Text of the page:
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Police officer, New England Wildlife Center, attempt to save eagle after being hit on Route 495



Photos courtesy of New England Wildlife Center

Multiple agencies are combining to try and save an animal that was hit by a vehicle recently.

According to the New England Wildlife Center in Weymouth, this poor eagle is in critical condition after being hit by a car early this week. He was found on the side of Route 495 by an environmental police officer who was able to scoop him up and brought him to Cape Ann Wildlife, who in turn transferred him to their Cape hospital in Barnstable the next morning.

Upon examination, it was obvious that the eagle’s leg was very badly broken. The lower leg bone, known as the tibiotarsus, snapped and the pieces were extremely displaced. You can see from the before picture just how swollen, bruised and green the leg was when he arrived (birds bruise green due to the accumulation of biliverdin instead of bilirubin as the red blood cells breakdown).

NEWC described the steps they needed to take to give the eagle a shot at survival.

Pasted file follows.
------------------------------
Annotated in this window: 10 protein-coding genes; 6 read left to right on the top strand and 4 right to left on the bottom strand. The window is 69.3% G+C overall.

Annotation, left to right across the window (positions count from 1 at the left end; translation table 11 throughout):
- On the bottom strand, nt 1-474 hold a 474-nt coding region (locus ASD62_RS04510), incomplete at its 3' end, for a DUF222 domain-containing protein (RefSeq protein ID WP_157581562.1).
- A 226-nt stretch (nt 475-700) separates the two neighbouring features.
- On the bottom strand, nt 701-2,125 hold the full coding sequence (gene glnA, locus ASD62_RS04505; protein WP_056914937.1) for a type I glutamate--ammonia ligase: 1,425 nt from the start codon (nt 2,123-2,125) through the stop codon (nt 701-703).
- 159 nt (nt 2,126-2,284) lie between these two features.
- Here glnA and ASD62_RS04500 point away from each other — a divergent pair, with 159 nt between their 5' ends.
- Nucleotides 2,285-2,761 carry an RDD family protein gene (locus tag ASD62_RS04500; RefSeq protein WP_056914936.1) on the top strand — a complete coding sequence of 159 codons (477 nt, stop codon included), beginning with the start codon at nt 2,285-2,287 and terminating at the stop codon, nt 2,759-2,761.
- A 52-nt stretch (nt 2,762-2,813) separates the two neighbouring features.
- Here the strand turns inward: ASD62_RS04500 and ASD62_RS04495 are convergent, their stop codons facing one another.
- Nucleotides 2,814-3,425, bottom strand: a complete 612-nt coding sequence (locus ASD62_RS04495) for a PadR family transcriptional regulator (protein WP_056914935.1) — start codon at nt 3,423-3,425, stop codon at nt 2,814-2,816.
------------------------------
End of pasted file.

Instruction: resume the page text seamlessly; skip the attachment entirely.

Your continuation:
“We knew that his only shot at survival was to perform emergency surgery to reduce and stabilize the fracture before the bone started to die and became irreparable. The surgery took our whole team and lasted for over 3 hours! The damage was worse than we imagined and was complicated by the fact that eagles are so strong! Those powerful leg muscles made it very hard to realign the bone well enough to insert the pins. We are exhausted, but happy to report he made it through the procedure and a series of pins have been placed in the leg.”

Currently, the eagle is resting comfortably, but remains in critical condition.

The immediate priority is to keep him stable, and he will be monitored closely over the next several days. If he makes it through the initial recovery, it will still be sometime before it is known if the surgery worked and if he will in fact have use of the leg.

If you’d like to learn more about the New England Wildlife Center, click here.

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